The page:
(Reuters) – Britain’s competition watchdog said on Thursday it had “serious concerns” that ticket reseller Viagogo had not complied with a court order that required the company to make changes to business practices that broke consumer law.
The secondary ticketing market, which resells tickets for events ranging from pop concerts to tennis and soccer matches, has come under fire from politicians and regulators for sometimes sky-high prices and misleading customers.
The court had earlier asked Viagogo to make many changes including ensuring that customers have more information on sellers, warnings if customers won’t get a spot at an event, easy refunds and not giving out misleading information about the availability or popularity of tickets sold.
The Competition and Markets Authority (CMA) said https://www.gov.uk/cma-cases/secondary-ticketing-websites#initial-checks it would have to return to court if Viagogo did not make the necessary changes.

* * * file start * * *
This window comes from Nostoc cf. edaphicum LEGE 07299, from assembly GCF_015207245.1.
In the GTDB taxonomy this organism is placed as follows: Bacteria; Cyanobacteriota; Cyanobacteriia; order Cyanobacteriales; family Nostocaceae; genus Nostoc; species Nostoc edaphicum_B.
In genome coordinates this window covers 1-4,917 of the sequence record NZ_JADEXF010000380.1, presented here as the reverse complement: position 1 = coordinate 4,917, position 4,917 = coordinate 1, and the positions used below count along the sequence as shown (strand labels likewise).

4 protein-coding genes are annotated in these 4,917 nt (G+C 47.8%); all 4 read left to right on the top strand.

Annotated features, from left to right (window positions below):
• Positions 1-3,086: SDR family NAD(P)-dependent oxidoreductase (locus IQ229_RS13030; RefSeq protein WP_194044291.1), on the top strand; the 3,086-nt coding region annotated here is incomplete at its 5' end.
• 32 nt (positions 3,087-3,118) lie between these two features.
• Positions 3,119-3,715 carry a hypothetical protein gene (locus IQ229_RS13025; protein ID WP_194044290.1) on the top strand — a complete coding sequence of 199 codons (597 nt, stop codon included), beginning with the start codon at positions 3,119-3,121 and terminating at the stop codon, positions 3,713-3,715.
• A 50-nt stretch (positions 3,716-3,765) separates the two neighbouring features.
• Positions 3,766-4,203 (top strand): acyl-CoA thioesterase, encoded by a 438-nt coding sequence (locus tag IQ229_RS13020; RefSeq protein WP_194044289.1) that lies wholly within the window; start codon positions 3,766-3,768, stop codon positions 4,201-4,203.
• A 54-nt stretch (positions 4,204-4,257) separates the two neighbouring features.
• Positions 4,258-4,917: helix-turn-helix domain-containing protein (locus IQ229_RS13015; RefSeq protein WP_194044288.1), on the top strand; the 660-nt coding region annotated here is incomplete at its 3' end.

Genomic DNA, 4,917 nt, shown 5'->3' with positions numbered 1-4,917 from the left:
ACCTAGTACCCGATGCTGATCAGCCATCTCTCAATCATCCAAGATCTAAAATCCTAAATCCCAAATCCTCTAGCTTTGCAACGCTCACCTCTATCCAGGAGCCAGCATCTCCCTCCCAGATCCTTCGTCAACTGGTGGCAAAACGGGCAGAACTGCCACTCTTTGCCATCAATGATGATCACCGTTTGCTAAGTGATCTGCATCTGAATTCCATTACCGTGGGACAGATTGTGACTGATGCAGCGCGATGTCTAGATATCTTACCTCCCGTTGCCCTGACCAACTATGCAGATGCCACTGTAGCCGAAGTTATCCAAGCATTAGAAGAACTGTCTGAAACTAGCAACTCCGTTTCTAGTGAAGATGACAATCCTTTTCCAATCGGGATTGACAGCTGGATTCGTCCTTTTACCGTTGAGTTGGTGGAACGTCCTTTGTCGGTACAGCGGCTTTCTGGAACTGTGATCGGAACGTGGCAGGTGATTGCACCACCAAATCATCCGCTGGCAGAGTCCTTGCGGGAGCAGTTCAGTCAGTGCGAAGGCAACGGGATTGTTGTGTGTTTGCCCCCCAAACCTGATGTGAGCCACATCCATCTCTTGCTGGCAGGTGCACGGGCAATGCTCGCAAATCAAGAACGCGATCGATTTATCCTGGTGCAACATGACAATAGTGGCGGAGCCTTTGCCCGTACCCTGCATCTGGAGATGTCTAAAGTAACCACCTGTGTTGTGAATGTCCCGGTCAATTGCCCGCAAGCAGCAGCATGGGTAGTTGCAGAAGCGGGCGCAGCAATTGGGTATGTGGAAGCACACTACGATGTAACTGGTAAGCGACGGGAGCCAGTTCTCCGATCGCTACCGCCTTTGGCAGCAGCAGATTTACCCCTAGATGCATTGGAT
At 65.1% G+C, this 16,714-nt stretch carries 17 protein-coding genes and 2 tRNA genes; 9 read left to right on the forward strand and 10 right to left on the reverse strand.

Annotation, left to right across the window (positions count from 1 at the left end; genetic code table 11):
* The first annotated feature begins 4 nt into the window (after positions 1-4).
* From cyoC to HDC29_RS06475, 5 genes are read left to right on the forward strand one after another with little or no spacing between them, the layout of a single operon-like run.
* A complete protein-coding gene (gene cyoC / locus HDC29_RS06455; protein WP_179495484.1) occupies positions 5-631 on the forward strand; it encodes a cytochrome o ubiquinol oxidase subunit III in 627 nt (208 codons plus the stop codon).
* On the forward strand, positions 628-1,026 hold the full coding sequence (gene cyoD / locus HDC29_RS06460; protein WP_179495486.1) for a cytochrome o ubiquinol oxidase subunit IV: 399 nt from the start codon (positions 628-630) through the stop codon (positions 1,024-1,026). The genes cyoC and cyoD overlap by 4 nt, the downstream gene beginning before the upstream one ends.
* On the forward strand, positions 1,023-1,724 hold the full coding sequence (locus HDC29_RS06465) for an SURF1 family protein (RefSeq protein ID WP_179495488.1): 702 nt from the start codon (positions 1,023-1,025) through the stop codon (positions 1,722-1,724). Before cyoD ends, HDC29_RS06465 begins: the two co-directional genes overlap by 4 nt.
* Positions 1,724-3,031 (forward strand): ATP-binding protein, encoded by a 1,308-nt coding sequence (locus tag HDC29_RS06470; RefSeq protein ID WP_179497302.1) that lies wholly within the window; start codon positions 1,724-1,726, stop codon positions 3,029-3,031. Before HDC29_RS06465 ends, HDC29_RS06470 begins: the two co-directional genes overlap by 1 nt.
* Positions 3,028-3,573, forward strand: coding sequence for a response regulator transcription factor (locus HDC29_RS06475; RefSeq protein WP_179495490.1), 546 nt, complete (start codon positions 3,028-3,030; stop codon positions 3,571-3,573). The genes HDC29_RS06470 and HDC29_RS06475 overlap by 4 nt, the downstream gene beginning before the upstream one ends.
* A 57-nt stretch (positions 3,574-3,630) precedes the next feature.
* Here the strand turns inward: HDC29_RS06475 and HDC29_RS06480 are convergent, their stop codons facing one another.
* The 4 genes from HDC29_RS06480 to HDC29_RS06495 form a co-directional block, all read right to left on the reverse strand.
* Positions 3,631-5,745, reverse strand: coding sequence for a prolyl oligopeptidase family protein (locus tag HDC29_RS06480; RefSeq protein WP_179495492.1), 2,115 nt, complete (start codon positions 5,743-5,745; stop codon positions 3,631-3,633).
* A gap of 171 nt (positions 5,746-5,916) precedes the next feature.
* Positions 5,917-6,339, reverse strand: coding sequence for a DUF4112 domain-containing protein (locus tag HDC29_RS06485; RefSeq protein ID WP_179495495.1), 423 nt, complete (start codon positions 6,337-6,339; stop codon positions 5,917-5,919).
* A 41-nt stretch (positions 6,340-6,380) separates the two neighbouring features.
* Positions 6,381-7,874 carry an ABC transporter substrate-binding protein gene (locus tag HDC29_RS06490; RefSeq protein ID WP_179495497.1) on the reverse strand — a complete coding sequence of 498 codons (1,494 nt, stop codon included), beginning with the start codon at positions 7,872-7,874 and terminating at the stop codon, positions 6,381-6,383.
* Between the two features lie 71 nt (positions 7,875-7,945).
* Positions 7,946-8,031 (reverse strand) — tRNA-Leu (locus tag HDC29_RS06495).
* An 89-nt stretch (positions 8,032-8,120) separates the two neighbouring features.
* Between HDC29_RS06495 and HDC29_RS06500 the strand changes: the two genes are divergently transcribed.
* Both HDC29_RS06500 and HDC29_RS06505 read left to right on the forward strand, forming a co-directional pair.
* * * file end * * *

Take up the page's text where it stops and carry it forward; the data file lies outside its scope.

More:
CMA said in November that Viagogo will have to overhaul the way it does business, citing a court order it obtained against the online ticket reseller. The company has been given until mid-January to comply with the order.
“We are compliant. That is the only statement we have at this time,” Viagogo told Reuters in an email.
Viagogo was founded in London in 2005 by Harvard and Stanford alumnus Eric Baker and is headquartered in Geneva.
Following an investigation, the CMA began enforcement action against four ticketing websites in 2017 and three of them – StubHub, GETMEIN! and Seatwave – offered formal commitments last year to overhaul their practices.
Last year, soccer’s ruling body FIFA filed a criminal complaint against Viagogo, saying it wanted to prevent unauthorised ticket reselling at the World Cup in Russia.
(Reporting by Tanishaa Nadkar and additional reporting by Noor Zainab Hussain in Bengaluru; Editing by Saumyadeb Chakrabarty and Anil D’Silva)